Informal workers make up a large subset of workers in the region. They were also the worst affected during the pandemic. As many as 829 million informal workers within the region lived in countries that had announced full or partial lockdowns during the height of the pandemic. These subsets of workers are mostly employed by SMEs, who often lack access to sufficient resources.

Fiscal stimulus measures

The International Monetary Fund (IMF) estimated that nearly half of Asia-Pacific countries witnessed negative economic growth rates, worse than the global average of negative 4.4% in 2020. It also seems unlikely that the projected global growth average of 5.2% in 2021 will be met.

Exhibit 2: Economic growth projections for Asia-Pacific countries and the projected 2021 global average

In response to the crisis, developing countries in the region announced an estimated $1.8 trillion—or 6.7% of their GDP—to provide relief measures to businesses and families. The IMF and multilateral development banks came forward to assist the region with a loan of $38 billion. The fiscal deficit of the region is expected to increase from 1.5% of GDP in 2019 to 6.8% in 2020.

Exhibit 3: Fiscal support in response to COVID-19 in Asia-Pacific

Social cohesion

Older people remained the most vulnerable amid the pandemic. They were more prone to a higher mortality rate. And between June and August 2020, at least 70% of mental health services for older people were disrupted. There is an existing gap in long-term care systems for seniors in the region.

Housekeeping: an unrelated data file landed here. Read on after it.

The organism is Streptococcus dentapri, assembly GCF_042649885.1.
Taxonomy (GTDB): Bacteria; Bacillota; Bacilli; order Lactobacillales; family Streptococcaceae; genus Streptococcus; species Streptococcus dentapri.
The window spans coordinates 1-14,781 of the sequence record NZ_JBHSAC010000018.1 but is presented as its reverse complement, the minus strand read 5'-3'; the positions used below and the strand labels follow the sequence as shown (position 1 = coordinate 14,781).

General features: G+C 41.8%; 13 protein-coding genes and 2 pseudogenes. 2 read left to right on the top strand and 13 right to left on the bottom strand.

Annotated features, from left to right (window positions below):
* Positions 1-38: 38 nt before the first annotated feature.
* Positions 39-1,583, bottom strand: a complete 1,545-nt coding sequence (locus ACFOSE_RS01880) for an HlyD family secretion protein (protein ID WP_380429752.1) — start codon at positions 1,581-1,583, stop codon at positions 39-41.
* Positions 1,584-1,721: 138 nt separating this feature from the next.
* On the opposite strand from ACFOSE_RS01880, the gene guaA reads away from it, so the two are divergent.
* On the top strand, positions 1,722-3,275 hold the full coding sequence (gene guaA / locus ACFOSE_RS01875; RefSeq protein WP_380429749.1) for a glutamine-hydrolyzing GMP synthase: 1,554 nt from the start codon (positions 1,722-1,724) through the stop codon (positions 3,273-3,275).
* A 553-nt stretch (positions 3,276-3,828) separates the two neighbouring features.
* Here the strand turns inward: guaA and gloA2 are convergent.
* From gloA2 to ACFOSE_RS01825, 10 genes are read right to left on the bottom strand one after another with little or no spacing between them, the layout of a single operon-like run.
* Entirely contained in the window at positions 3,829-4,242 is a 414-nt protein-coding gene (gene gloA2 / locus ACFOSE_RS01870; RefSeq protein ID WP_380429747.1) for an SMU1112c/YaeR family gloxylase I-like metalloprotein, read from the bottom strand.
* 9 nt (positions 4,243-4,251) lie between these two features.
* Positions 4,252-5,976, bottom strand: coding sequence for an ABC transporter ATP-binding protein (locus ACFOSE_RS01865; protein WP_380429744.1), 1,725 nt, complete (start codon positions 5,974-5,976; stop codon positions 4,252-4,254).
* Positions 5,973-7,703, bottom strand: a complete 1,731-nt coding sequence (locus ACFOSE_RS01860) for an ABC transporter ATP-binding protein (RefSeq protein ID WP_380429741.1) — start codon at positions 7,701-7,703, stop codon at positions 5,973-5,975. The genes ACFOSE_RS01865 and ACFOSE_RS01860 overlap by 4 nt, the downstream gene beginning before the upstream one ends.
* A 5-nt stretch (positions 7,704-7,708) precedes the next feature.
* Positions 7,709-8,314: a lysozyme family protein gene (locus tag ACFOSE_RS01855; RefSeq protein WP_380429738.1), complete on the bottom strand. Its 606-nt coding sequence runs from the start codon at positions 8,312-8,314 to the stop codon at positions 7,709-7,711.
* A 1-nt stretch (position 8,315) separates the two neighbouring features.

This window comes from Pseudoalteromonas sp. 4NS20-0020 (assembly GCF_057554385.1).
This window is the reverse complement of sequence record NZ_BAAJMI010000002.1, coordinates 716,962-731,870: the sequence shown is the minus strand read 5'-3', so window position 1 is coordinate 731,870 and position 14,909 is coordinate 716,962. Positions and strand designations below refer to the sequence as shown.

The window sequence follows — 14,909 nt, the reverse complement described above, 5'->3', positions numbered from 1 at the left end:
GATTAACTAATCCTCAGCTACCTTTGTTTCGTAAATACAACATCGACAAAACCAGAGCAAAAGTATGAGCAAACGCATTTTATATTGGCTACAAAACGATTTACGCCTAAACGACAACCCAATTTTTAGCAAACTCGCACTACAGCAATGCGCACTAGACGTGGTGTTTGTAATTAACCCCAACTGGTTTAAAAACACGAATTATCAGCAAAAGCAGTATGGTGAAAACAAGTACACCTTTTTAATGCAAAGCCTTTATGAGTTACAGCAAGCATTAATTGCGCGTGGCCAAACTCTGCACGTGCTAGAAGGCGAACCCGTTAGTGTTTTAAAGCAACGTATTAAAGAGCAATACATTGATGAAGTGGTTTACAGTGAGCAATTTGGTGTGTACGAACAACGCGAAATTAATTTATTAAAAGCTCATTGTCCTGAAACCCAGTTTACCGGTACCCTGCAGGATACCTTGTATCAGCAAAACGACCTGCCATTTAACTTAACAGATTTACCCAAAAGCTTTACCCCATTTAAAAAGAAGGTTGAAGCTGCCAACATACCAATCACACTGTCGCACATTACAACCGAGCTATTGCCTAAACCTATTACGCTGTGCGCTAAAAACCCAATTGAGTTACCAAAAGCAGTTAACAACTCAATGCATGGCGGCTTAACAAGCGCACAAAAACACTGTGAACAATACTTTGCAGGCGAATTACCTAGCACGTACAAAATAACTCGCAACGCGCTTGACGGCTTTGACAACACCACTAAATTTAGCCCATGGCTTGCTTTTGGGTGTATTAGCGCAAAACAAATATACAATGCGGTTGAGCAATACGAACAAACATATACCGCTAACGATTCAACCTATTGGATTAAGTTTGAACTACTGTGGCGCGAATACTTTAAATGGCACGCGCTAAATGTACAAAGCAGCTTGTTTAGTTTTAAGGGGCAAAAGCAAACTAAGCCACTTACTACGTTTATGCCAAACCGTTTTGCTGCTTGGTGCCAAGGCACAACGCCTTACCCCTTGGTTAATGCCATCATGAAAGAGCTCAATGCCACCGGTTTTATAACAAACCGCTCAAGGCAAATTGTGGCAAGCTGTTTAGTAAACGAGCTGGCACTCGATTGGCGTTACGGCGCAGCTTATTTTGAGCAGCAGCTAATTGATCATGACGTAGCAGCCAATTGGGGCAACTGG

Child marriages typically register increases during humanitarian crises. And it was no different with the pandemic’s outbreak. This issue has witnessed the highest incidences in Bangladesh and Nepal. The pandemic may also result in an additional 13 million child marriages globally in the coming decade – a negative trend that could have otherwise been considerably slowed.

The announcement in border closures to control the virus’ spread also affected asylum seekers. Around 63% of Asia-Pacific countries closed their borders, making no exceptions for asylum seekers.


There have been mixed outcomes for the region’s environment. Lockdowns led to short-term environmental recovery, with less pollution levels due to reduced economic activity. However, the negative impacts quickly came to the fore. There were marked increases in medical waste generation and concerns that loss of livelihoods may inversely heighten environmental degradation.

CO2 emissions fell by 17% in April 2020 in comparison to April 2019. This pattern was common to China, India, Japan and Russia. This progress was short-lived though, as emissions spiked as soon as lockdowns were lifted. There was a 50% reduction in harmful air particulate matter in India’s capital of New Delhi – recognised otherwise as among the world’s most polluted cities. In China, there was significant reduction in emissions between January and March 2020. However, in the months that followed, emissions were at par, or even higher, than 2019 levels.

“Thus, despite a brief dip in carbon dioxide emissions caused by the COVID-19 pandemic, the planet is still heading for a temperature rise in excess of 3°C in this century – far beyond the Paris Agreement targets,” the report highlighted.

Way forward

What is clear is that SDG target roadmaps are well off the mark. Earlier advances made on this front have been severely impacted and policymakers must prioritise on meeting the SDGs with renewed focus. Countries must consider adopting a One Health framework that ensures people’s well-being and environmental integrity are central to decision making. Unfortunately, recovery measures announced by 11 out of 13 APAC countries had little to no environmental safeguard considerations in their plans.

Armida Salsiah Alisjahbana, Under-Secretary-General of the UN and Executive Secretary of ESCAP put it succinctly when she said, “to build back better, it is critical for every country to renew its commitment to the monitoring framework of the Goals and targets, so recovery can accelerate a global transformation as promised by the 2030 Agenda for Sustainable Development.”

Print Friendly, PDF & Email

You may also like